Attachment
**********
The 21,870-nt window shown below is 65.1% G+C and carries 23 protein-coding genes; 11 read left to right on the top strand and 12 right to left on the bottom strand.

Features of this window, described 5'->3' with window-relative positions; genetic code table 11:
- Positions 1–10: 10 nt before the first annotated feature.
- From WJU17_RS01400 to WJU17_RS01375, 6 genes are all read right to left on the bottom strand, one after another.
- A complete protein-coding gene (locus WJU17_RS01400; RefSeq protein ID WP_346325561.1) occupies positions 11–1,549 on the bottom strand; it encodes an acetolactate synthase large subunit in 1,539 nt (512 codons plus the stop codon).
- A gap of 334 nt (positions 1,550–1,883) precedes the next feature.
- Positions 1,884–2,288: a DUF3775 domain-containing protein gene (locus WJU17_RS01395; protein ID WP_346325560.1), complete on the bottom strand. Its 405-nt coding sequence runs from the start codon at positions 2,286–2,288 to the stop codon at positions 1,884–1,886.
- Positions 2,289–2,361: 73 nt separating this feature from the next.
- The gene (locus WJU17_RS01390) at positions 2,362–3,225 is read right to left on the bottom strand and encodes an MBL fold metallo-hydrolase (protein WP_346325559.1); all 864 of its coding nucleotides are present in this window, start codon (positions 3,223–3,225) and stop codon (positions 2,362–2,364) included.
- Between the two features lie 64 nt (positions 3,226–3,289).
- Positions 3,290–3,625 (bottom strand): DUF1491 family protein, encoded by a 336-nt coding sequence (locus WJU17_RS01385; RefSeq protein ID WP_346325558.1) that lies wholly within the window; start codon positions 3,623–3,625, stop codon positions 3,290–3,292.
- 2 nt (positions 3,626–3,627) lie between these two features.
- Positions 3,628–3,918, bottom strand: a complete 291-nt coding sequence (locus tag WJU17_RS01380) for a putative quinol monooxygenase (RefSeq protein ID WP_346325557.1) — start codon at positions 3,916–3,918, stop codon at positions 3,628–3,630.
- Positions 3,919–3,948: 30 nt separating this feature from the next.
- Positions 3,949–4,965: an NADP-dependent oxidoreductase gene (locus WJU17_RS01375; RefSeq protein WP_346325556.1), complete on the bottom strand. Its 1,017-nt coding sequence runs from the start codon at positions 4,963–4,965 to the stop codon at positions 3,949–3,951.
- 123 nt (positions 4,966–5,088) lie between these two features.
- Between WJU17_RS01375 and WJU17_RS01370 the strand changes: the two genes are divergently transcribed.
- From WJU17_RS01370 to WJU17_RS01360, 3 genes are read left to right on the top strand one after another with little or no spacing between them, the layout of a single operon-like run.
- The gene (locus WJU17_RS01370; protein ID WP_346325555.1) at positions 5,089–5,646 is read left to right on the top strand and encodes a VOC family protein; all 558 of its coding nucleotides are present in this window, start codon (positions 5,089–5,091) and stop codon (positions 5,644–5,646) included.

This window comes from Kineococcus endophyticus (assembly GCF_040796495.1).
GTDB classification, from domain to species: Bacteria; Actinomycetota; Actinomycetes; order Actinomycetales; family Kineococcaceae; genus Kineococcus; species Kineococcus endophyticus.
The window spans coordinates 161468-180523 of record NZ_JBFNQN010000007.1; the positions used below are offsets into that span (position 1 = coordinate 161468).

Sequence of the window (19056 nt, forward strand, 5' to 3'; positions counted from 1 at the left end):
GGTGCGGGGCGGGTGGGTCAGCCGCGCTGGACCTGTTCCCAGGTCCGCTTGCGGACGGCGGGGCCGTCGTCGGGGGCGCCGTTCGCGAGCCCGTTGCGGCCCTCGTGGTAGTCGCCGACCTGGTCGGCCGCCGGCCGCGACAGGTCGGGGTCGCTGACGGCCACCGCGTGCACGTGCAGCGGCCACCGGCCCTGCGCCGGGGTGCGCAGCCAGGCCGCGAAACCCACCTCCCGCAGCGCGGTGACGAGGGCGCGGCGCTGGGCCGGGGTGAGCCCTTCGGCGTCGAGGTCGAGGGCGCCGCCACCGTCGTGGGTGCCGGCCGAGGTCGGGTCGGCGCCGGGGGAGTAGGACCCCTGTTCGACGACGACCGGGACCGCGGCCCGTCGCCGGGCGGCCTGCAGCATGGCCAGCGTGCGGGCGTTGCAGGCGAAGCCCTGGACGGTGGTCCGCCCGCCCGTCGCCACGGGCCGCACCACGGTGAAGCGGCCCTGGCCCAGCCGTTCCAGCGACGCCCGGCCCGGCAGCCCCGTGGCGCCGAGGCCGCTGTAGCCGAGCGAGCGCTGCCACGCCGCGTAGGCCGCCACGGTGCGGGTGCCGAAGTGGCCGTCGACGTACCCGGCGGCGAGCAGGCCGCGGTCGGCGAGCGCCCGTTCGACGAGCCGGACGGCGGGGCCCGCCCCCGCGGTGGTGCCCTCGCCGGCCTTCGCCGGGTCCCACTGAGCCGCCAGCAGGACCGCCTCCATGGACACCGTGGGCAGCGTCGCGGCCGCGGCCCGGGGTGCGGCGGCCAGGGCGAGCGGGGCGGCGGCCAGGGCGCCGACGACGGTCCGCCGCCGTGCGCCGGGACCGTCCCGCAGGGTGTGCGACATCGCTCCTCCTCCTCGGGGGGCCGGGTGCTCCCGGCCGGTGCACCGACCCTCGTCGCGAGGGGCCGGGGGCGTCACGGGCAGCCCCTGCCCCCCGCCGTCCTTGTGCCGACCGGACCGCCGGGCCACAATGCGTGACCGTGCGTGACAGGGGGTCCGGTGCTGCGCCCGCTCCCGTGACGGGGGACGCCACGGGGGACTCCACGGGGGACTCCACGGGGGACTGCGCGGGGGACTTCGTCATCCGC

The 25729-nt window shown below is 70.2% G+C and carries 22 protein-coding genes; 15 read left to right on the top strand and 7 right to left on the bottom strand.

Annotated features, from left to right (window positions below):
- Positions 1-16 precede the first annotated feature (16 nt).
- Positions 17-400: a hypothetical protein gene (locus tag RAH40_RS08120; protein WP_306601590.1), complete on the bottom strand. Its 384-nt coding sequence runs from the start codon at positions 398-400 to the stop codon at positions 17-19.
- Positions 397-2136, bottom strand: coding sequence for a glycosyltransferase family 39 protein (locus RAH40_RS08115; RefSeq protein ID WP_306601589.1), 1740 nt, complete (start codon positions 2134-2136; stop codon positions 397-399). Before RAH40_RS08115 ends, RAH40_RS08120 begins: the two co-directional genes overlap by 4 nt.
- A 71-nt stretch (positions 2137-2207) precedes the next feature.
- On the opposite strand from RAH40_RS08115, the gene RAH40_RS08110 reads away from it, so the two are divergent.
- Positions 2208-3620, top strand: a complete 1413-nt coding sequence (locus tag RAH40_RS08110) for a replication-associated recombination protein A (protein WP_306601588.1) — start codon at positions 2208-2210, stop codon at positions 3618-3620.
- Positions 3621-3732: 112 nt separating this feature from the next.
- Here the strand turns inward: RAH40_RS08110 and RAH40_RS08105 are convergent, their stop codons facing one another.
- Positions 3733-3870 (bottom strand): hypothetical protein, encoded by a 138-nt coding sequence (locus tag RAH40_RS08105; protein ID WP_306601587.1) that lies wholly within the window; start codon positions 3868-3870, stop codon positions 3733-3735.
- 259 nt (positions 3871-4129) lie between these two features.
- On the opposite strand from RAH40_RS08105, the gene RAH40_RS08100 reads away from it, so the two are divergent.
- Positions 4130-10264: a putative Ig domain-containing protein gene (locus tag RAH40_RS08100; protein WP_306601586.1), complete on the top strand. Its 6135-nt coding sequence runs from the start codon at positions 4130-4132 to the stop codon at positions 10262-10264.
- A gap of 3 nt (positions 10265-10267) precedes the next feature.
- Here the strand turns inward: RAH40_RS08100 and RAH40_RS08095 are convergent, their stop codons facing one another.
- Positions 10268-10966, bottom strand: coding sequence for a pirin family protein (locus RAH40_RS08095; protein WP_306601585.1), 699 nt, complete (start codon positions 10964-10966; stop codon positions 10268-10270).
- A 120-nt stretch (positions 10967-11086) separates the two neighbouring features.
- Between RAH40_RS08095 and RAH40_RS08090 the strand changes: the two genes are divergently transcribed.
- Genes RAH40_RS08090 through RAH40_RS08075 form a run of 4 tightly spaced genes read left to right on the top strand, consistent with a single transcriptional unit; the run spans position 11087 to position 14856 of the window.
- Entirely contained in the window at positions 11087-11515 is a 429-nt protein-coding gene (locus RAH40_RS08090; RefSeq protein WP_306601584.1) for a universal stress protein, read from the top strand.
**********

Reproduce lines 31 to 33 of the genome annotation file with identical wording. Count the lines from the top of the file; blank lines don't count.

- On the opposite strand from RAH40_RS08115, the gene RAH40_RS08110 reads away from it, so the two are divergent.
- Positions 2208-3620, top strand: a complete 1413-nt coding sequence (locus tag RAH40_RS08110) for a replication-associated recombination protein A (protein WP_306601588.1) — start codon at positions 2208-2210, stop codon at positions 3618-3620.
- Positions 3621-3732: 112 nt separating this feature from the next.